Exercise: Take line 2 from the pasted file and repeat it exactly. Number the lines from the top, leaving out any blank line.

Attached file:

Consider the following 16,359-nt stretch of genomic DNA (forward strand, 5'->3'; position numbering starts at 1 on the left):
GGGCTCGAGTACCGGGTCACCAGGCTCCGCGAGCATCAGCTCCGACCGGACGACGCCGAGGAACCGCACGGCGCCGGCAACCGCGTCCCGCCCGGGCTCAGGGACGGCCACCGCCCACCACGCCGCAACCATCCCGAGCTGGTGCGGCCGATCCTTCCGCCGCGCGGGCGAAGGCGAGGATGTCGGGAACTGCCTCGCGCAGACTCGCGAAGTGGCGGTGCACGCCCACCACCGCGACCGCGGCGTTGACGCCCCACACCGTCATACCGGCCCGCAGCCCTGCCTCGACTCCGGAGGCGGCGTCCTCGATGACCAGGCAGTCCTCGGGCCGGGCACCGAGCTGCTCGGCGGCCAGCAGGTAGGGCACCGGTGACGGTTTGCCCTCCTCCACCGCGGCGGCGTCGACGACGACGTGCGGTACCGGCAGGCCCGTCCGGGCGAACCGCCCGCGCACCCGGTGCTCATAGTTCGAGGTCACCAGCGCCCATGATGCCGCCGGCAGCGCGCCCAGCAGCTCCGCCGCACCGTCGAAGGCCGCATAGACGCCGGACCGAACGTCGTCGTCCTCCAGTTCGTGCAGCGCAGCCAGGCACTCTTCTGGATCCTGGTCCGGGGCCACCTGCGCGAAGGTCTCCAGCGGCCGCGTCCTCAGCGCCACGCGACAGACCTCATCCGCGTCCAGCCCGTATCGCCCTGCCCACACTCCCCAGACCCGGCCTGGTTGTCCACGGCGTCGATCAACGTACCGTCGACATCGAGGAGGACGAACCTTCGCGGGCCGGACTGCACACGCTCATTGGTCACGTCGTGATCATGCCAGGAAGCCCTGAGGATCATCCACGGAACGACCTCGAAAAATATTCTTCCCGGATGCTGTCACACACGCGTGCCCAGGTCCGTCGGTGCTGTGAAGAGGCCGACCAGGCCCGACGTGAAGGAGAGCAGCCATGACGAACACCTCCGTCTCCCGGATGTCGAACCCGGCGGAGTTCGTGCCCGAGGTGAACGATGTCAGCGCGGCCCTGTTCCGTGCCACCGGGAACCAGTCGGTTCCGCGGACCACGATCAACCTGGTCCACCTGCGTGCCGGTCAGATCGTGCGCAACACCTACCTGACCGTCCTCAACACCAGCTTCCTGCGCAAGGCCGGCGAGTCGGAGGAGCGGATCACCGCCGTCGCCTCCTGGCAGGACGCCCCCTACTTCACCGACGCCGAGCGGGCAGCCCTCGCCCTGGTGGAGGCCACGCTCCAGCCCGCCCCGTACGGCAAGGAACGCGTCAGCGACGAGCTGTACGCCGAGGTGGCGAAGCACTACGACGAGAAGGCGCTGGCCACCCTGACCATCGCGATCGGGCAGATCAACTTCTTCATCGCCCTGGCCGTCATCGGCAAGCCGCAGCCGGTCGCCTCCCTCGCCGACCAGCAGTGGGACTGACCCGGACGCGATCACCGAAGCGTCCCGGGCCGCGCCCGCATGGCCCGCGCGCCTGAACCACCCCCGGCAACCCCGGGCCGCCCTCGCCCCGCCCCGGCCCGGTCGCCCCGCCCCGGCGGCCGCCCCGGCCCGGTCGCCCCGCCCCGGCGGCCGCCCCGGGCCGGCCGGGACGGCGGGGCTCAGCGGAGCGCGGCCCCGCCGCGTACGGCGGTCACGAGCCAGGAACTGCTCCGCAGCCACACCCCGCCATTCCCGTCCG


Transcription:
GGGCTCGAGTACCGGGTCACCAGGCTCCGCGAGCATCAGCTCCGACCGGACGACGCCGAGGAACCGCACGGCGCCGGCAACCGCGTCCCGCCCGGGCTCAGGGACGGCCACCGCCCACCACGCCGCAACCATCCCGAGCTGGTGCGGCCGATCCTTCCGCCGCGCGGGCGAAGGCGAGGATGTCGGGAACTGCCTCGCGCAGACTCGCGAAGTGGCGGTGCACGCCCACCACCGCGACCGCGGCGTTGACGCCCCACACCGTCATACCGGCCCGCAGCCCTGCCTCGACTCCGGAGGCGGCGTCCTCGATGACCAGGCAGTCCTCGGGCCGGGCACCGAGCTGCTCGGCGGCCAGCAGGTAGGGCACCGGTGACGGTTTGCCCTCCTCCACCGCGGCGGCGTCGACGACGACGTGCGGTACCGGCAGGCCCGTCCGGGCGAACCGCCCGCGCACCCGGTGCTCATAGTTCGAGGTCACCAGCGCCCATGATGCCGCCGGCAGCGCGCCCAGCAGCTCCGCCGCACCGTCGAAGGCCGCATAGACGCCGGACCGAACGTCGTCGTCCTCCAGTTCGTGCAGCGCAGCCAGGCACTCTTCTGGATCCTGGTCCGGGGCCACCTGCGCGAAGGTCTCCAGCGGCCGCGTCCTCAGCGCCACGCGACAGACCTCATCCGCGTCCAGCCCGTATCGCCCTGCCCACACTCCCCAGACCCGGCCTGGTTGTCCACGGCGTCGATCAACGTACCGTCGACATCGAGGAGGACGAACCTTCGCGGGCCGGACTGCACACGCTCATTGGTCACGTCGTGATCATGCCAGGAAGCCCTGAGGATCATCCACGGAACGACCTCGAAAAATATTCTTCCCGGATGCTGTCACACACGCGTGCCCAGGTCCGTCGGTGCTGTGAAGAGGCCGACCAGGCCCGACGTGAAGGAGAGCAGCCATGACGAACACCTCCGTCTCCCGGATGTCGAACCCGGCGGAGTTCGTGCCCGAGGTGAACGATGTCAGCGCGGCCCTGTTCCGTGCCACCGGGAACCAGTCGGTTCCGCGGACCACGATCAACCTGGTCCACCTGCGTGCCGGTCAGATCGTGCGCAACACCTACCTGACCGTCCTCAACACCAGCTTCCTGCGCAAGGCCGGCGAGTCGGAGGAGCGGATCACCGCCGTCGCCTCCTGGCAGGACGCCCCCTACTTCACCGACGCCGAGCGGGCAGCCCTCGCCCTGGTGGAGGCCACGCTCCAGCCCGCCCCGTACGGCAAGGAACGCGTCAGCGACGAGCTGTACGCCGAGGTGGCGAAGCACTACGACGAGAAGGCGCTGGCCACCCTGACCATCGCGATCGGGCAGATCAACTTCTTCATCGCCCTGGCCGTCATCGGCAAGCCGCAGCCGGTCGCCTCCCTCGCCGACCAGCAGTGGGACTGACCCGGACGCGATCACCGAAGCGTCCCGGGCCGCGCCCGCATGGCCCGCGCGCCTGAACCACCCCCGGCAACCCCGGGCCGCCCTCGCCCCGCCCCGGCCCGGTCGCCCCGCCCCGGCGGCCGCCCCGGCCCGGTCGCCCCGCCCCGGCGGCCGCCCCGGGCCGGCCGGGACGGCGGGGCTCAGCGGAGCGCGGCCCCGCCGCGTACGGCGGTCACGAGCCAGGAACTGCTCCGCAGCCACACCCCGCCATTCCCGTCCG